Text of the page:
37 Pages Posted: 28 Oct 2010 Last revised: 16 Mar 2012
Date Written: March 12, 2012
A growing number of studies use dollar-weighted returns as evidence that consistently bad timing substantially reduces investor returns, and that consequently the equity risk premium must be considerably lower than previously thought. These studies measure the impact of bad timing as the difference between the geometric mean return (corresponding to a buy-and-hold strategy) and the dollar-weighted return. However, the present paper demonstrates that this differential combines two distinct effects: The correlation of investor cashflows with (i) future asset returns, and (ii) past asset returns. Both correlations tend to alter the dollar-weighted return, but only the first affects investors’ expected wealth. The second generates a hindsight bias.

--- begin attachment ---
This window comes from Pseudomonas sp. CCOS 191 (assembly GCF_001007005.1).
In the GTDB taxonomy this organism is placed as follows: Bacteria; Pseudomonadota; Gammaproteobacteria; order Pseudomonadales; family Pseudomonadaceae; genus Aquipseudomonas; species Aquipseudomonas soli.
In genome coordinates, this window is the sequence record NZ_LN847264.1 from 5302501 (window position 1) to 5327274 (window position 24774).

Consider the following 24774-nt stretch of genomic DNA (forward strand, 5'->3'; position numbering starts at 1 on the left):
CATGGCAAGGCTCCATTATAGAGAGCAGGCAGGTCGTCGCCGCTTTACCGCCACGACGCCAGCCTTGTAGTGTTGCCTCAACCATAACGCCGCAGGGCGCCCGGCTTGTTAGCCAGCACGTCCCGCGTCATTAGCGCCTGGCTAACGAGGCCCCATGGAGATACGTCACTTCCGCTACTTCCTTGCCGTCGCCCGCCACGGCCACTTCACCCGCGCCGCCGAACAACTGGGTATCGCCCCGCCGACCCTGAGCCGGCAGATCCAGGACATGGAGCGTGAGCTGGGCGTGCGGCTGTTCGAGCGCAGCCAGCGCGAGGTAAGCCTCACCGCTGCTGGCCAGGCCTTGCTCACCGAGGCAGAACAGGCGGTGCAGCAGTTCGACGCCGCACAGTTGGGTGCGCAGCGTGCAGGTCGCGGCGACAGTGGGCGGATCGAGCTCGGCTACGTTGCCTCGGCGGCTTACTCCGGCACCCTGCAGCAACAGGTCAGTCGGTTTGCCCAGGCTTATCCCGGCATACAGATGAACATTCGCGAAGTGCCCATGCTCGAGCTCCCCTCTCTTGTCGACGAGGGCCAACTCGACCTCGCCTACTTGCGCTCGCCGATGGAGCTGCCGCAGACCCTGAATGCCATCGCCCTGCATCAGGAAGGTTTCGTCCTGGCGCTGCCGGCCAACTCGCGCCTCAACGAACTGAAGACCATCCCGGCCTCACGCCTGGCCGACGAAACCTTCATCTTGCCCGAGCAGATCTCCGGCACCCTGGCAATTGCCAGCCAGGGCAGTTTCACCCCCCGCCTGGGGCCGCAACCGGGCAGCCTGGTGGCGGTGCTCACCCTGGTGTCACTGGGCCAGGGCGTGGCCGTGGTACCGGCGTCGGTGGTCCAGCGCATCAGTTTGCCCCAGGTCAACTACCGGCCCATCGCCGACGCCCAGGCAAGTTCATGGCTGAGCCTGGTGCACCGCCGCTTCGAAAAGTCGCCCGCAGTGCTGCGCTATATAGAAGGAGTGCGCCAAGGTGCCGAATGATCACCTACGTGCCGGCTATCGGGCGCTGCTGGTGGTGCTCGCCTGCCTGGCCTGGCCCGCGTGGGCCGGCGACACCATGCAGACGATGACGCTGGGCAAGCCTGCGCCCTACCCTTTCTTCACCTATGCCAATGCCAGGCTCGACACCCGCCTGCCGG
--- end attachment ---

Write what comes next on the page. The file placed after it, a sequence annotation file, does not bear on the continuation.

This paper also derives a method which separates these two effects. The results show that the great majority of the return differential for mainstream US equities has been due to hindsight bias, and very little due to bad investor timing. Dollar-weighted returns have been low because aggregate investment flows reflect past returns rather than future returns, and these low returns should not lead us to adopt correspondingly low estimates of the risk premium. The decomposition method which is derived here also has many applications in other fields where dollar-weighted returns are used, such as project finance and investment management.
Keywords: investment, equity risk premium, dollar-weighted return
JEL Classification: G11, G12, G15
Suggested Citation: Suggested Citation
Hayley, Simon, Measuring Investors' Historical Returns: Hindsight Bias in Dollar-Weighted Returns (March 12, 2012). Midwest Finance Association 2012 Annual Meetings Paper. Available at SSRN: https://ssrn.com/abstract=1698088 or http://dx.doi.org/10.2139/ssrn.1698088
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